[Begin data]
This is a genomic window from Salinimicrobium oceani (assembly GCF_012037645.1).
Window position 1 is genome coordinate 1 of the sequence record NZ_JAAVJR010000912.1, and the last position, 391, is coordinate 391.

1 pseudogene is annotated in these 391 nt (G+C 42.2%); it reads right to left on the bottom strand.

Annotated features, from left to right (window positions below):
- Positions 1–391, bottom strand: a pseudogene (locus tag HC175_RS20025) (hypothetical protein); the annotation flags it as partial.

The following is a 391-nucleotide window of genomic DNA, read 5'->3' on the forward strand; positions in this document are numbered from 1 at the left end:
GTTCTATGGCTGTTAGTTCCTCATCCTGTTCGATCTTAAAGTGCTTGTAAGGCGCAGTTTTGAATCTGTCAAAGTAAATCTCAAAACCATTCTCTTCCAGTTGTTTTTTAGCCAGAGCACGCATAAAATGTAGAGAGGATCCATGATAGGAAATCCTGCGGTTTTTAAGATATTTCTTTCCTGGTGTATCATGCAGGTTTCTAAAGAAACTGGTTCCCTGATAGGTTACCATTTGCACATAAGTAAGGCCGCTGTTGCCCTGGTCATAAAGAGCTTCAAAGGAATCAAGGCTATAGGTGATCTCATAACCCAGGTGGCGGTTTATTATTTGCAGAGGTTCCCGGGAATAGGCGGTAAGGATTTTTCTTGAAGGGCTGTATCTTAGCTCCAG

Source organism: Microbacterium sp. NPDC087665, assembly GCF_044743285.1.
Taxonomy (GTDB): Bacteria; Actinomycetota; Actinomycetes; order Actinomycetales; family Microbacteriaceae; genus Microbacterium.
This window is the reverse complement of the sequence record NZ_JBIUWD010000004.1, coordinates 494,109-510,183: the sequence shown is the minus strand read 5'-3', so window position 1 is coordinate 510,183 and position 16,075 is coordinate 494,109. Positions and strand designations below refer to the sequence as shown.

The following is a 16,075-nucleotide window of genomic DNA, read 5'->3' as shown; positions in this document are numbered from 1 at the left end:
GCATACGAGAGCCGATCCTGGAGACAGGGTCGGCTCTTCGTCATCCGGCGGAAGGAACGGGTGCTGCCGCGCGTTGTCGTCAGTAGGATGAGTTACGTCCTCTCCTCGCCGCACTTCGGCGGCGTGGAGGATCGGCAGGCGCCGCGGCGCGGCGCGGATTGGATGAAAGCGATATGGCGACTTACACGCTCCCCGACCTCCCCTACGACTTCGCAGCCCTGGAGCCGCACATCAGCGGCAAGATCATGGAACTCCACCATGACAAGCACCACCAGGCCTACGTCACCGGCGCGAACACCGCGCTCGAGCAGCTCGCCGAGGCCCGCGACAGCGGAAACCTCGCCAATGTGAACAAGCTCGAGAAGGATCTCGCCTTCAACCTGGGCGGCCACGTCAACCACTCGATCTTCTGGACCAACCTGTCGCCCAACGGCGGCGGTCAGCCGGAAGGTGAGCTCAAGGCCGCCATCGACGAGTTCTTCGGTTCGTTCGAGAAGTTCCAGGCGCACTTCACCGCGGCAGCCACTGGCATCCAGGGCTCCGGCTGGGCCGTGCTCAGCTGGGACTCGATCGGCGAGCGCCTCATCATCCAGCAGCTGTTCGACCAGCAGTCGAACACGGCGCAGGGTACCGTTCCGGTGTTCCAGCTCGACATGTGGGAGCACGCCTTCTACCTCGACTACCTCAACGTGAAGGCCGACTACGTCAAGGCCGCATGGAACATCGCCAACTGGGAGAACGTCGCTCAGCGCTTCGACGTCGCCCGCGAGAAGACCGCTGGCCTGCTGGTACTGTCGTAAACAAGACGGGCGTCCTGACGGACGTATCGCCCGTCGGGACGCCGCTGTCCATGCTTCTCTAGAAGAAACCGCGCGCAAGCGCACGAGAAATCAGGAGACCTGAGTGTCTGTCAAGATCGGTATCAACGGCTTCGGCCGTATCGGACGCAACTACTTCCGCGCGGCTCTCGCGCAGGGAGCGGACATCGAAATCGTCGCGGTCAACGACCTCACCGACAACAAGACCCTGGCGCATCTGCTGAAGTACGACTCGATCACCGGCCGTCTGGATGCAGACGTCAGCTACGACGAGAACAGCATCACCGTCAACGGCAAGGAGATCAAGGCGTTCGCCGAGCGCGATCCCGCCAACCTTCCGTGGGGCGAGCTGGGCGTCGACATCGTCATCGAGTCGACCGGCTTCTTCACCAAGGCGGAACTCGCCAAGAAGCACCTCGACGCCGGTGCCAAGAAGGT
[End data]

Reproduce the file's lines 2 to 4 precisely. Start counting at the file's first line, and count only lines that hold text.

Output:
Window position 1 is genome coordinate 1 of the sequence record NZ_JAAVJR010000912.1, and the last position, 391, is coordinate 391.

1 pseudogene is annotated in these 391 nt (G+C 42.2%); it reads right to left on the bottom strand.

Annotated features, from left to right (window positions below):